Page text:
Commerce chairman Jay Rockefeller (D-W.Va.) and Sen. Ed Markey (D-Mass.) have introduced a bill to lift the "veil of secrecy" behind data broker data collection practices, making good on a promise Rockefeller made during a commerce hearing last year.
The Data Broker Accountability and Transparency Act, or DATA Act, would give consumers the right to access and correct their information or opt-out of having it collected and sold by data brokers for marketing purposes. The bill would also give the Federal Trade Commission new authority to enforce the law and impose civil penalties on data brokers that violate consumer privacy and trust.
The data broker business has become a big target in Washington for collecting huge amounts of information about individuals--from the car they drive to the number of children they have to the size and status of their mortgage. But most people don't even know data brokers exist, let alone how their data is being sold to target ads and other marketing pitches both offline and online.
"This booming shadow industry that generated more than $150 billion in 2012 and operates with very little scrutiny and oversight is making tremendous profits off practices that can be disturbing and totally unfair to consumers," said Rockefeller, in a statement.
The new legislation comes ahead of a long-awaited report by the Federal Trade Commission on the privacy and data collection practices of data broker practices. The FTC, especially commissioner Julie Brill, have long advocated stricter laws to regulate data collection practices.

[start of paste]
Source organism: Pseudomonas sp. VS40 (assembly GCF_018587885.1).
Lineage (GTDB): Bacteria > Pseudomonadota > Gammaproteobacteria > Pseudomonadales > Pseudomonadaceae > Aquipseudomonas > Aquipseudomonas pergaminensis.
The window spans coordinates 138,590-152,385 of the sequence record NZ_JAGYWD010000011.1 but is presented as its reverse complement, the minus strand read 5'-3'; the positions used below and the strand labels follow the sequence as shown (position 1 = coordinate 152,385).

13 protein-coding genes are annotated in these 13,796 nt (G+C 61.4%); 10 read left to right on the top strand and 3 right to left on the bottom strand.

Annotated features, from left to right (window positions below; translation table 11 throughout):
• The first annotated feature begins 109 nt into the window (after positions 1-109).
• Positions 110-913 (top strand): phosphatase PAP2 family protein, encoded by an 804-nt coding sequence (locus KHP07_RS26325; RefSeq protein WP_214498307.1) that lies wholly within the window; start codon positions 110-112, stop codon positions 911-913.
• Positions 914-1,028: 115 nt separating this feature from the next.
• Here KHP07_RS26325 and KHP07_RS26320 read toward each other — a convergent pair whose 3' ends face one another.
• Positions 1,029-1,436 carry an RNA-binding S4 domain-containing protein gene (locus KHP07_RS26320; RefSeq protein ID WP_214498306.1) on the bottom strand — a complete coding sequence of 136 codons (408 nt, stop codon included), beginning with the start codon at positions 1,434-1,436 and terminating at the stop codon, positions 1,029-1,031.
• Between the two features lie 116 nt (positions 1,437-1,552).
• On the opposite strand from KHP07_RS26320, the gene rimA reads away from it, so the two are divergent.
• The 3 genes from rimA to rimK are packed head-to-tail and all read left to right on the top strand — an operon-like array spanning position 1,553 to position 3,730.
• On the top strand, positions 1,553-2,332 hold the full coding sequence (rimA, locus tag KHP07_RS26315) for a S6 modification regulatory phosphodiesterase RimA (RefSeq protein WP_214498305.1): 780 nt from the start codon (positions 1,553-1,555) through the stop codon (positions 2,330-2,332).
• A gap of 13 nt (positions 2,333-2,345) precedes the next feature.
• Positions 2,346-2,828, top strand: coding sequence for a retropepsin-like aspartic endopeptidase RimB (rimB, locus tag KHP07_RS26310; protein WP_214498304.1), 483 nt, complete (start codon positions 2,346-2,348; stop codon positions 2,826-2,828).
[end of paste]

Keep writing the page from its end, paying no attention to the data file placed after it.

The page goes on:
"This bill will allow us to begin the next phase of the very important conversation about giving consumers control over the profiles, often rich in sensitive information, that data brokers collect about them," said Brill.
The Direct Marketing Association and the rest of the ad industry are expected to lobby hard to stop the bill from advancing and to promote the industry's rigorous self-regulation guidelines. Late last year, the DMA commissioned research that pegged the economic contribution of the data-driven economy at $156 billion.
"Time and again, Congress has found that access and correction to consumer data are necessary only when the information is used for eligibility purposes. Marketing is not an eligibility purpose," said Peggy Hudson, DMA's svp of government affairs. "Imposing an access and correction regime on marketing data is not necssary to protect consumer privacy and doing so would make it harder for companies to keep data secure at a time when consumers are more concerned about identity theft than ever before."
Depending on how much Rockefeller, who is retiring this year, wants to push, the bill could get some traction in the Senate. But it faces a uncertain future in the House, where Rep. Lee Terry (R-Neb.)--the chairman of the commerce, manufacturing and trade subcommittee with jurisdiction over privacy issues--described data as "the new gold."